By Jennifer Williams
The first thing it changes is your sense of scale. Not that I think we’ve ever considered ourselves the biggest animals on the planet by any means; I’ve been to the Natural History Museum and stood under the Blue Whale like everyone else, after all.
And of course those old movies don’t seem so funny any more. I don’t know when we last had contact with the Japanese, but I bet they aren’t laughing.
I stood by the entrance to the hangar, just daring to poke my head out, watching the creature as it moved over the distant remains of the city. It was night time, and cold, and I could see my breath in the air.
It roared, and I winced, moving back again so I was slightly hidden by the hangar doors. You’d think I would be used to it by now, but the edges never get any blunter. They brought a terrible instinct with them, these things, one that I suspect Man hasn’t felt for hundreds, maybe thousands of years; we know ourselves to be prey, so we cower.
Halloran laid a hand on my shoulder and tipped his head back towards the shadowy recesses of the hanger.
“You sound apprehensive, Bill. This thing is your baby, aren’t you ready to see it do its job?”
I shrugged, and looked back at the dark shape moving on the horizon, impossibly big. The moon was bright and full, and the light picked out its huge fleshy flanks and dorsal spikes. If there’s one thing you can say for them, they definitely hold your attention.
“I just… There’s an awful lot riding on this, you know? And it’s not my baby, Hal, we’ve all had a hand in this.”
I was a little angry with his inference that this was all down to me. Perhaps I was annoyed on behalf of my team, who had labored nearly non-stop for the last few months, or perhaps I just didn’t want the responsibility if it went wrong.
“I know, Bill,” he said. “Come on, you want to be there when she wakes up.”
Tearing my eyes from the immense creature roaring in the distance, I walked back into the hangar towards the thick plastic sheet that took up half the floor. Something twitched sleepily beneath the folds.
In the confused months after the first wave of behemoths appeared we launched ourselves into research of all kinds, despite the restricted circumstances. We moved what we could underground and hurriedly threw everything we had at the problem; conventional weapons did nothing, nuclear warheads only made them bigger and more powerful, extremes of heat and cold had no effect.
As an expert in the field of entomology I believe I was brought in as a last resort. We went through all the rare toxins we could think of, one after the other, all the time aware of how difficult it was to get hold of the blood samples we were using, and how many men and women had died to bring them to us. When the breakthrough came it was so unlikely that I refused to believe it for some days, and had the team run the tests over and over.
On the surface of it, the moth isn’t an obvious choice. They are a nuisance, certainly, and people have been known to have severe allergic reactions to the bristly hairs of some caterpillars, but toxic?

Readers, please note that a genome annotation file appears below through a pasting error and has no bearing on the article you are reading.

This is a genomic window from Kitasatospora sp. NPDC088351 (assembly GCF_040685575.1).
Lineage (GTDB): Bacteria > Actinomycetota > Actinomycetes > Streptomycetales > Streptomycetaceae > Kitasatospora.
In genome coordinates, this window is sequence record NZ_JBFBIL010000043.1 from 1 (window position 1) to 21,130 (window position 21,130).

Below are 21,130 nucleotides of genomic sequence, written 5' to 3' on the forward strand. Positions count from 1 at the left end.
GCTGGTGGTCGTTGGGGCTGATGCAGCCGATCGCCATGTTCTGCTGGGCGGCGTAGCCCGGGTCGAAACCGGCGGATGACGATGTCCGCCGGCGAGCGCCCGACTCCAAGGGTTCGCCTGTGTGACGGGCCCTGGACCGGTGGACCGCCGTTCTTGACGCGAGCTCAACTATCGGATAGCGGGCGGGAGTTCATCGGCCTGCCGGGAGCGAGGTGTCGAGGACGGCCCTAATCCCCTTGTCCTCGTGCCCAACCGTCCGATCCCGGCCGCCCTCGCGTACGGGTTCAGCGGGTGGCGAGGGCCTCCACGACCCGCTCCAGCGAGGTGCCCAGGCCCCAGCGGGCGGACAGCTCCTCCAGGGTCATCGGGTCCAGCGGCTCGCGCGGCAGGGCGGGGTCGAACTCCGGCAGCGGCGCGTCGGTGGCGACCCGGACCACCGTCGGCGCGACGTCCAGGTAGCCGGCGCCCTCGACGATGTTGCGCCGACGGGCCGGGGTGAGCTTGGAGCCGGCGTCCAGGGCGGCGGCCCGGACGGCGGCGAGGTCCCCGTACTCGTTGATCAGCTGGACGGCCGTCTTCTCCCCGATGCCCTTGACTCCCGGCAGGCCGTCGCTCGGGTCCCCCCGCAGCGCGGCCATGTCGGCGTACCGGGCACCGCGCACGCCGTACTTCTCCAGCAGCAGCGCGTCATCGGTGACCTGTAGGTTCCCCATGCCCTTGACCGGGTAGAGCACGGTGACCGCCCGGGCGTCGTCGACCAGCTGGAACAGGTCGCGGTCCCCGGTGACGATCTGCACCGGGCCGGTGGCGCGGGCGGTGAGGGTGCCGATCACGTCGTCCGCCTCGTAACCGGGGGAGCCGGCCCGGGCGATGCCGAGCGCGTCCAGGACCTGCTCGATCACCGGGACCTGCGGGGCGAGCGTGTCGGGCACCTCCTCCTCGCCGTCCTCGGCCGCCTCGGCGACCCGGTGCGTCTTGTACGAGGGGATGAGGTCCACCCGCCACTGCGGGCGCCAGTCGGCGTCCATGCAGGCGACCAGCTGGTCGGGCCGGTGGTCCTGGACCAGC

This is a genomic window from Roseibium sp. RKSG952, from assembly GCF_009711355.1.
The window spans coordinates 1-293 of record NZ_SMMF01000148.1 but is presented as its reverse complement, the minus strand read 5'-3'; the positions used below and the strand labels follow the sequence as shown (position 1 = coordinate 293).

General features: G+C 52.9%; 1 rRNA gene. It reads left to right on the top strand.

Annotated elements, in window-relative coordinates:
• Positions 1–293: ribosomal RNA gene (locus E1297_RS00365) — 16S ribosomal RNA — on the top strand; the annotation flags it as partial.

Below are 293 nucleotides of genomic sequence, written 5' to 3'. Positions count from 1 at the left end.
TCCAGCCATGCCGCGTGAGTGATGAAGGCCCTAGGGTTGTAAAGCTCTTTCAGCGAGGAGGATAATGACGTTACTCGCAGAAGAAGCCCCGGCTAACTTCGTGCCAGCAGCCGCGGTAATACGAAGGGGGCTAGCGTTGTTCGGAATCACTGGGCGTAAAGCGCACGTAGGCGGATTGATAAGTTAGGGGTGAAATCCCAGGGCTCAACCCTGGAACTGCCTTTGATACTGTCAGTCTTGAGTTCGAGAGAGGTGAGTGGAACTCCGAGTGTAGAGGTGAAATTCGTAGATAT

To the behemoths, they certainly were.
But it wasn’t enough. Getting close to the creatures to deliver a dosage of the toxin proved near disastrous, with whole military units wiped out in gouts of radioactive fire, or crushed under the enormous claws. And when we finally succeeded, the toxin failed; for whatever reason, the refined material had no effect on the monsters.
So we were given access to the project that started this whole mess.
Outside under the starlight, she twitches faintly as we move down her thick body with the adrenalin shots. We are all working as fast as we can, all too aware of the dangers of being above ground and exposed. Halloran stands by her huge, swollen head, making sure the tech department’s equipment is properly attached. He stands away and gives me the thumbs up. When the last injection is completed, I motion at them all to stand away, and our creation flickers into life, crouched on her coarsely furred legs.
She is beautiful.
Her huge dusty wings, each a hundred feet long, blur into sudden flight, knocking us all back on her feet. She lets out a high pitched squeal and as one we cover our ears, and then she is off, up into the night air like a dream, a soft cloud of silky dust drifting down after her. Not toxic to us, luckily.
“Look at her go!” calls Halloran.
I nod, and risk a smile. The banks of computers whirr into sudden life and the tech team busy themselves at the controls. Far above, our moth spins and twirls as the lights on her helmet blink on, blue and green.
“It’s all good,” says a man by the controls, Jim, I think his name is. He tweaks a dial and the squeal comes back into range for us all. It is steady, attentive, everything it is supposed to be. “She should be moving into range now.”
We watch, barely daring to breath. Above us the giant moth flutters and jumps and twirls through the air. And by the crushed buildings, eyes that are a baleful green turn in our direction.
“It’s coming our way,” said Halloran. He doesn’t sound panicked, not yet.
“Give her a moment,” I say. “The impulses will need a few seconds to kick in.”
There are two sounds then, equally dreadful. The thunder of the approaching behemoth, and a screaming over the speakers.
“What’s that? What’s happening?”
Our moth, our last chance, spins away from the roaring lizard and up and up and up… Up towards the moon. She travels so far that even at her great size she begins to look tiny, and then she hovers there, back and forth, in front of that great white light, dipping and swerving crazily. She shows no interest in us, or the monster. Only the moon.
“Oh, shit,” says Halloran.
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